June 5, 2014 – Just when we thought sanity had begun to prevail, Rep. Blake Farenthold – a Republican from Texas no less – proposes the “Trade Protection Not Troll Protection” bill! The bill would prohibit Non-Practicing Entities (NPEs) – what Rep. Farenthold calls “patent trolls” – from bringing patent infringement claims before the International Trade Commission (ITC).
May 30, 2014 – It looks like to anti-patent, anti-innovation bills – both of which were cleverly labeled as “patent reform” – are dead. Or at least will not be acted on in this Congress. Last year, the House passed H.R. 3309, the “Innovation Act.” Besides the fact that the bill has nothing to do with innovation, it could have made it costlier and riskier to assert a patent by requiring the losing party in a patent infringement lawsuit to pay the legal costs of the prevailing party. The bill passed by a wide margin in the House (we can only assume that no one actually read it), but it has not been brought up for a vote in the Senate, and it does not look like it will. And that’s good news for the innovation community.
Proposed 2011 USPTO Budget Does Not Appear to Include Fee Diversion, but Actually Does!
October 20, 2010 – The U.S. Patent and Trademark Office (USPTO) collected approximately $70 million in fees over and above the agency’s authorized budget for Fiscal 2010 that ended September 30, 2010. American Innovators for Patent Reform is petitioning Congress to turn that $70 million back to the USPTO, to end fee diversion in Fiscal 2011 and beyond, and authorize the USPTO to keep all the fees it collects.
March 15, 2010 - Earlier this month, Senator Patrick Leahy (D-Vermont) announced in a press release that the Senate Judiciary Committee has reached a bipartisan agreement and produced an amendment with compromises designed to make the bill ready for a Senate vote.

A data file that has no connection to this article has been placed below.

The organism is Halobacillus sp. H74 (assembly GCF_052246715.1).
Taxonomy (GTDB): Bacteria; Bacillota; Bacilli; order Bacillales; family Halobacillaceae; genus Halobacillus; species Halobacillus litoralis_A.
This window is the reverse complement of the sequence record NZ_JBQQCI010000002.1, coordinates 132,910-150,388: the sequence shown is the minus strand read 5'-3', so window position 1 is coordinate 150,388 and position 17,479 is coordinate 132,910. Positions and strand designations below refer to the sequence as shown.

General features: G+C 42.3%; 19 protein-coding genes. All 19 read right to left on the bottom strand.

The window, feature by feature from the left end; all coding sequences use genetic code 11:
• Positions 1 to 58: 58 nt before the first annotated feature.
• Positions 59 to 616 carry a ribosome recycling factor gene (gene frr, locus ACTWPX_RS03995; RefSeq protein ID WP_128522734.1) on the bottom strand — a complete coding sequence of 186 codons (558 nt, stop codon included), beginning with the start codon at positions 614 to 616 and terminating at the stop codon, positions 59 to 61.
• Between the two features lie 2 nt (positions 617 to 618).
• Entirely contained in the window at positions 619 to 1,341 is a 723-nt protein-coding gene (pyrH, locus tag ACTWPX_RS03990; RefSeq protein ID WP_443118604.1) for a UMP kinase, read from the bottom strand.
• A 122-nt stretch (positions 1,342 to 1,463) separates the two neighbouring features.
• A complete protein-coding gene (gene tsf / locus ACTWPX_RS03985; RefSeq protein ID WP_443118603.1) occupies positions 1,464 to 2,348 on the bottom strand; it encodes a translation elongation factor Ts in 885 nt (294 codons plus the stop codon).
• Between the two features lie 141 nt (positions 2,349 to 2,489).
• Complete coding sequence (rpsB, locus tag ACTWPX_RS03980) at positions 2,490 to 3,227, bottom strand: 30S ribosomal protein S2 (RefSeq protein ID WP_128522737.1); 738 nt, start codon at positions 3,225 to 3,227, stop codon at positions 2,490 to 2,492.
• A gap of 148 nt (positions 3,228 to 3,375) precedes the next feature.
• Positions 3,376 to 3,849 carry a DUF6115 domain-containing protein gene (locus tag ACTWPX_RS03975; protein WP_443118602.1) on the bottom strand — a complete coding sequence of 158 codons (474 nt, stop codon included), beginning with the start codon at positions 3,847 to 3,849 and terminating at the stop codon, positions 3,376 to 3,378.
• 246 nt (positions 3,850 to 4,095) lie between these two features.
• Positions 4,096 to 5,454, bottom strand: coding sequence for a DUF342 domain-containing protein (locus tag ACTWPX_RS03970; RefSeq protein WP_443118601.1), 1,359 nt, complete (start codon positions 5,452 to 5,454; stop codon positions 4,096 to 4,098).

"This compromise may not be everything that everyone wants," acknowledged Leahy, "but it makes important reforms to the outdated patent system."
On October 16, 2009, the Wall Street Journal reported that twelve Republican senators – apparently feeling left out of the patent reform process – wrote a letter to Senate leaders asking them to reconsider parts of the Patent Reform Act of 2009 that would be deleterious to small businesses, universities and individual inventors.
The article quotes AIPR’s board member Pat Choate as one of the critics of the patent reform bills currently making their way through Congress.
An interesting and disparate coalition of groups has come out in opposition to the proposed Patent Reform Act of 2009, groups that traditionally have nothing to do with each other.
The U.S. Patent and Trademark Office (“PTO”) complains that it is overwhelmed by the onslaught of patent applications, and seeks to shift to the applicants the burden of finding prior art and distinguishing the claims from it. Two PTO regulations1 provide for applicants to provide a “support document” under certain circumstances.
As you probably recall, Q. Todd Dickinson started as deputy in early 1998 and then served as director of the USPTO until January 2001, during a critical juncture in its history. He dealt with Congress as it passed the American Inventors Protection Act of 1999, the last major legislative amendment to the patent law, and managed the PTO as it was reconstituted a Performance-Based Organization of the government. He also initiated planning for agency’s relocation from Crystal City to the Carlisle Campus in Arlington.
By Alex Poltorak, March 8, 2009
Last Tuesday, March 3, 2009, Senators Patrick Leahy (D-Vermont) and Orrin Hatch (R-Utah), and Representatives John Conyers (D-Michigan) and Lamar Smith (R-Texas) have introduced to the Senate (S. 515) and the House (H.R. 1260) almost identical bills aimed at reforming our patent system. These bills, collectively referred to as the Patent Reform Act of 2009, as expected, are very similar to S. 1145 and H.R. 1908 of the Patent Reform Act of 2007 that failed in the last Congress.
Proposed changes to patent law in the Senate Bill include: